As the shadows lengthened and deepened, I moved from the place with a strange elation, which dwelt in my heart for days together. Even now when my thoughts take me back to Nanak-tang, the same strange feeling of elation grips me and urges me to go there again.

Whenever I have spoken about my visit to Chungtang, I have found that most members of my community and other admirers of Guru Nanak are not aware of it. I have, therefore, given the above account so that the lovers and devotees of Guru Nanak may make a pilgrimage to Nanak-tang where there is in the atmosphere a power of prayer that goes to your heart without your moving your lips and you drink deep of the bliss of peace that Guru Nanak had left in the place. Those with resources and the custodians of our faith may raise there a suitable shrine to the glory of Guru Nanak and for the benefit of pilgrims.

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11 Comments

  1. Babbar khalistani said,

    November 5, 2006 at 7:58 pm

    dhan nanak teri vaddi kamai

  2. August 29, 2007 at 10:45 pm

    Everyone wants to belong to Guru Nanak by saying that the Great Guru was a Tibetian. Muslims claim Guru Nanak as a sufi saint. This only shows to prove that Guru Nanak’s Universal message was accepted by the whole of mankind regardless of religion.

  3. December 11, 2007 at 5:10 pm

    [...] raise there a suitable shrine to the glory of Guru Nanak and for the benefit of pilgrims. Source: Guru Nanak in Tibet – Part II The Inner Journey __________________ sc KMif vsY inrMkwru….inrMkwru……..inrMkwru [...]

  4. Roop said,

    January 26, 2009 at 8:41 am

    I hope this marks history, but keeps it natural as possible, we don’t need another gurudawara there. I must say Preet Mohan Singh Ahluwalia is a Poet, very beautifully written. I hope all sikhs know about this place but make no mark or difference in the appearance of the place.

  5. Rani Sandhu said,

    March 9, 2009 at 5:35 am

    It is great that you have made this information available for the public, many of us don’t know that a such place exists…..or where exactly the place is….therefore thanks for the infor…..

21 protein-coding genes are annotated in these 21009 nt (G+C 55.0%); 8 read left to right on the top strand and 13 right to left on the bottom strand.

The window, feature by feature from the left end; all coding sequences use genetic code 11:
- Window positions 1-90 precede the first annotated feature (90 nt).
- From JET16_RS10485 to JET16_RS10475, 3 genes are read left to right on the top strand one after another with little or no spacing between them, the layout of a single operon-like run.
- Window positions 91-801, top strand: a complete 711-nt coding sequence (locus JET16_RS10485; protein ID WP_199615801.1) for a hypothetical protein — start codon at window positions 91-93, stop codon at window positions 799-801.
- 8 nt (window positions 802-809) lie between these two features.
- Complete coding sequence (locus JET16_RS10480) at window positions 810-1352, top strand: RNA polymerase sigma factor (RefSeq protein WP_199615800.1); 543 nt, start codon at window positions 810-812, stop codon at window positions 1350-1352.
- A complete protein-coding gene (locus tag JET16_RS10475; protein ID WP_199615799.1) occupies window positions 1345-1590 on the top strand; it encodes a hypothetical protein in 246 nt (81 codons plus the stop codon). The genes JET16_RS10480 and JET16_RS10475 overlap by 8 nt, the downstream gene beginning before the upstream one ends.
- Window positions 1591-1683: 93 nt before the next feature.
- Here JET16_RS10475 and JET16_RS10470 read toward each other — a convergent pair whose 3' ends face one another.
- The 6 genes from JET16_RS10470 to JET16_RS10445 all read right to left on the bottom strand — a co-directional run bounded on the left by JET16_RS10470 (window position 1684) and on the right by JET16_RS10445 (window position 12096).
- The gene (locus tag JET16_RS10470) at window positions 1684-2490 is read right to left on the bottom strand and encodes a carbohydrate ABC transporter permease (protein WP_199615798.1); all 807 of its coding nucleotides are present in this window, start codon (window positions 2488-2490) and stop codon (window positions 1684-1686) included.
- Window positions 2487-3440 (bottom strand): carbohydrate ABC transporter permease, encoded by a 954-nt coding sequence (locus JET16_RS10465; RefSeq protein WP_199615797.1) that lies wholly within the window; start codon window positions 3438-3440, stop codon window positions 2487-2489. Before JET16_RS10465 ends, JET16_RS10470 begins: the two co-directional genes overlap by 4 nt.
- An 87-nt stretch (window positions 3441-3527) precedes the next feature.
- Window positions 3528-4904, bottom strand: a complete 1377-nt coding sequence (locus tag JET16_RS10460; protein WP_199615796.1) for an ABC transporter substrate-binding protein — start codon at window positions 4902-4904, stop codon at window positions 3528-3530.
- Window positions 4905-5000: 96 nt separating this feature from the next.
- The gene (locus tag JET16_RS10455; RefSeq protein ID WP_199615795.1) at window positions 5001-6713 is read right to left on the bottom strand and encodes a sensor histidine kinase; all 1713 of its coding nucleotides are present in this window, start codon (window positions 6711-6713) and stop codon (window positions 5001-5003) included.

6. Balvinder said,

    September 22, 2009 at 2:14 pm

    This is indeed a great information!

  7. karan said,

    June 21, 2010 at 9:47 am

    dats why GURU NANAK is d jagat guru…

  8. Anonymous said,

    September 1, 2010 at 2:14 pm

    Dear friend,

    I’m writing from Mongolia. what u wrote above was very interesting. I’m wondering when and where exactly The Dalai Lama, spiritual leader of Buddhists in Tibet, has confirmed that Tibetans revere Guru Nanak as a Buddhist saint under the name of Guru Gompka Maharaj. The reason why i want to know that is related that I practice santmat which has many similarities of Sikhism. While, Tibetan Buddhism is the main religion in mongolia.

    Sincerely,

    Narmandah

  9. uttam singh bhatti said,

    March 19, 2012 at 12:04 pm

    Dhan dhan baba nanak, ” Dhan nanak teri vaddi kamai ”

  10. October 12, 2012 at 3:32 am

    One God One World One Dream

  11. Anonymous said,

    November 4, 2013 at 3:55 am

    indeed Guru Nanak was the greatest trekker a nd mountaineer the world has ever produced.Amazing how a faqir like him,without modern tent,sleeping bag and jacketcould roam round in jungles and high mountains infested with wilds and robbers could roam and communicate with foreigners and against their own beliefs,
    Gp Capt S S Puri